The WSJ crew is still accepting nominations, so we don’t know the identity of their pick. But the ABA Journal’s honoree for 2007, Alberto Gonzales, has generatedsomecontroversy. The Journal’s editor and publisher, Edward A. Adams, explained the pick to the Washington Post: “It’s about who has had the most effect in the world of lawyers this year. We’re not saying Gonzales is good or bad. We’re just saying this is the leading newsmaker in our part of the world.”
Additional discussion, plus how to submit your nomination for ATL’s Lawyer of the Year, after the jump.
Scooter Libby’s stable of legal thoroughbreds failed him. Moments ago Judge Reggie Walton ruled that Libby does not get bail pending appeal. It’s jail time.
Update / clarification: Libby wasn’t taken into custody today. It will take at least six to eight weeks for the Bureau of Prisons to determine where Libby will be imprisoned and to set a reporting date for him to show up to prison. No. Bail. [The BLT: The Blog of the Legal Times] Judge Won’t Delay Libby Prison Term [Associated Press via Washington Post]
Last Friday, in the Scooter Libby case, Judge Reggie Walton delivered quite the benchslap. Some brief background, from Ana Marie Cox:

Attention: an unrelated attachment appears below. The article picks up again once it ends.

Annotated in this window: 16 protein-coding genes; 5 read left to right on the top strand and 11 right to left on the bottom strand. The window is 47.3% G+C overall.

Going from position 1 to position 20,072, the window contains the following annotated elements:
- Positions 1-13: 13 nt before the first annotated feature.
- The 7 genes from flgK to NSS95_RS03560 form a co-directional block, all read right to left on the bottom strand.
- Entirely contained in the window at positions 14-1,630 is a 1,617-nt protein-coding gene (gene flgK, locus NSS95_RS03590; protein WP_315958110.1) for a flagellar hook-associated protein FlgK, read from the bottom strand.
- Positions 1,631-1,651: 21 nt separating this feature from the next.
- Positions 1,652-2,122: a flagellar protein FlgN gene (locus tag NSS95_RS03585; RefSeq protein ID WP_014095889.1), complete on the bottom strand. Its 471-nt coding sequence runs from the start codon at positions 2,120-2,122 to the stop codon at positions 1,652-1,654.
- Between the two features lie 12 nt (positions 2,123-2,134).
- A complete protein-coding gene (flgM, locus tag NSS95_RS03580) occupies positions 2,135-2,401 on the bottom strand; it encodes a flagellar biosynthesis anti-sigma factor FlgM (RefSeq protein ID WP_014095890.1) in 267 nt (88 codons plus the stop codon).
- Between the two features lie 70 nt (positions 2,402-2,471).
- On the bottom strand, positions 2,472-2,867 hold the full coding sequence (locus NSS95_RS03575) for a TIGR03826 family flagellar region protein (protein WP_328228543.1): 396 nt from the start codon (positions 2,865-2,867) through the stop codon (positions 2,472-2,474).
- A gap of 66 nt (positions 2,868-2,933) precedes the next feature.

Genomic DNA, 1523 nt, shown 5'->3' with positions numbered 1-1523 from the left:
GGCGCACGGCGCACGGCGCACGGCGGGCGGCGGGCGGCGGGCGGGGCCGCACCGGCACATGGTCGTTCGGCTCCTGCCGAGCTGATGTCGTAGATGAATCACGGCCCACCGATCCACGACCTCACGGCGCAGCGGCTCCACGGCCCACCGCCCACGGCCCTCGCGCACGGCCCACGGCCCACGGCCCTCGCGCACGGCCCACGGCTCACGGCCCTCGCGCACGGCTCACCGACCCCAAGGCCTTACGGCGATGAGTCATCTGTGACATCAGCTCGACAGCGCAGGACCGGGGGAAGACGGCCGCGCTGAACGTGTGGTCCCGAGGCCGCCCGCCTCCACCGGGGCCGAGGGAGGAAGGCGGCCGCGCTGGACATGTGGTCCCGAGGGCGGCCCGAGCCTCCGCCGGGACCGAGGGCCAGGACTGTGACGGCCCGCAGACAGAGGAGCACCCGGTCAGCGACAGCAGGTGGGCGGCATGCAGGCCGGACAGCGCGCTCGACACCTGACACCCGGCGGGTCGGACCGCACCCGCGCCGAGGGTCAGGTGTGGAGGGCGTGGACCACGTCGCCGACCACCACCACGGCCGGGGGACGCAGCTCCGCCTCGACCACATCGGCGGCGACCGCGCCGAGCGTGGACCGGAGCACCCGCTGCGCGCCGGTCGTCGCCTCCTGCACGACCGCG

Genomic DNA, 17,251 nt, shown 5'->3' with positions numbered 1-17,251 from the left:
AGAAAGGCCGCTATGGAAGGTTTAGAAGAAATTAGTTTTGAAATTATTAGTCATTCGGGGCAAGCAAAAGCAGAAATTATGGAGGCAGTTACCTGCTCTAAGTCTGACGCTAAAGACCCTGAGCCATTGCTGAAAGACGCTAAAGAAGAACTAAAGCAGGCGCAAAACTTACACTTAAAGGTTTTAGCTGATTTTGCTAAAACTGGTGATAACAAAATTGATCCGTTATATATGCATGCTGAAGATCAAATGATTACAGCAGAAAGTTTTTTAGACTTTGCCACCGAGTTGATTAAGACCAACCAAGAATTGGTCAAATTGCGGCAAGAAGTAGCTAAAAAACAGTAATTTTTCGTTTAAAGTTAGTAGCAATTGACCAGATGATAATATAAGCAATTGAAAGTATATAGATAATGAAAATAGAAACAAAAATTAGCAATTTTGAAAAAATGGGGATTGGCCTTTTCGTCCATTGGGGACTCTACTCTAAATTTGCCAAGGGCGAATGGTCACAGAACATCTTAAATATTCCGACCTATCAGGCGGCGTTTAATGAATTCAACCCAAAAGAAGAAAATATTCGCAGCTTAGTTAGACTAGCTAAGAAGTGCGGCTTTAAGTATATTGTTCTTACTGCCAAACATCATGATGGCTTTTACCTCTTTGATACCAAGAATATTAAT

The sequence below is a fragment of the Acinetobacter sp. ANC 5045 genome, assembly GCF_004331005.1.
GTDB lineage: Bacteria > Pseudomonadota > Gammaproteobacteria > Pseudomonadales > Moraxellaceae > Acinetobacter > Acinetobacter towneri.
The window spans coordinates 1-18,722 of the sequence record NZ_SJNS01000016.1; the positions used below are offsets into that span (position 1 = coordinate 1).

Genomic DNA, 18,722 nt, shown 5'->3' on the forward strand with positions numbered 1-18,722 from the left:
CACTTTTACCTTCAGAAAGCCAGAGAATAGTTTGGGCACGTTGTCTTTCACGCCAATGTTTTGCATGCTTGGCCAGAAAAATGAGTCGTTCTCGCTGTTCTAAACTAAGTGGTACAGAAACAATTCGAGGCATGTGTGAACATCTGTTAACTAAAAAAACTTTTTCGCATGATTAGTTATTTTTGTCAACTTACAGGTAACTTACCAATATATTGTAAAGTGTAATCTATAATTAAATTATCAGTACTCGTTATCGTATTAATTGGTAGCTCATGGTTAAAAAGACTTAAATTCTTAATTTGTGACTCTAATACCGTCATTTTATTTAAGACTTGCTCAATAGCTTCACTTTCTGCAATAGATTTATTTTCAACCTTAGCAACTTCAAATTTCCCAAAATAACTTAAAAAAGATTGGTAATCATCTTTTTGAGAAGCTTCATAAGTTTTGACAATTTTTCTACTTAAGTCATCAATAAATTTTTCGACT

A group of exceedingly prominent law professors (including Alan Dershowitz and Robert Bork) filed an amicus brief to Judge Reggie Walton [on Friday], arguing that the Libby verdict could possibly be overturned on appeal because of the “close question” about the constitutionality of the special prosecutor….
I was struck (as were others) by the footnote Judge Walton appended to his agreement to have the brief submitted:
Here’s the feisty footnote:
It is an impressive show of public service when twelve prominent and distinguished current and former law professors of well-respected schools are able to amass their collective wisdom in the course of only several days to provide their legal expertise to the Court on behalf of a criminal defendant. The Court trusts that this is a reflection of these eminent academics’ willingness in the future to step to the plate and provide like assistance in cases involving any of the numerous litigants, both in this Court and throughout the courts of our nation, who lack the financial means to fully and properly articulate the merits of their legal positions even in instances where failure to do so could result in monetary penalties, incarceration, or worse. The Court will certainly not hesitate to call for such assistance from these luminaries, as necessary in the interests of justice and equity, whenever similar questions arise in the cases that come before it.
* Banned children’s book about Cuba, “Vamos a Cuba,” now in court. [Miami Herald]
* “Hit Movie ‘Knocked Up’ With a Lawsuit.” [WSJ Law Blog]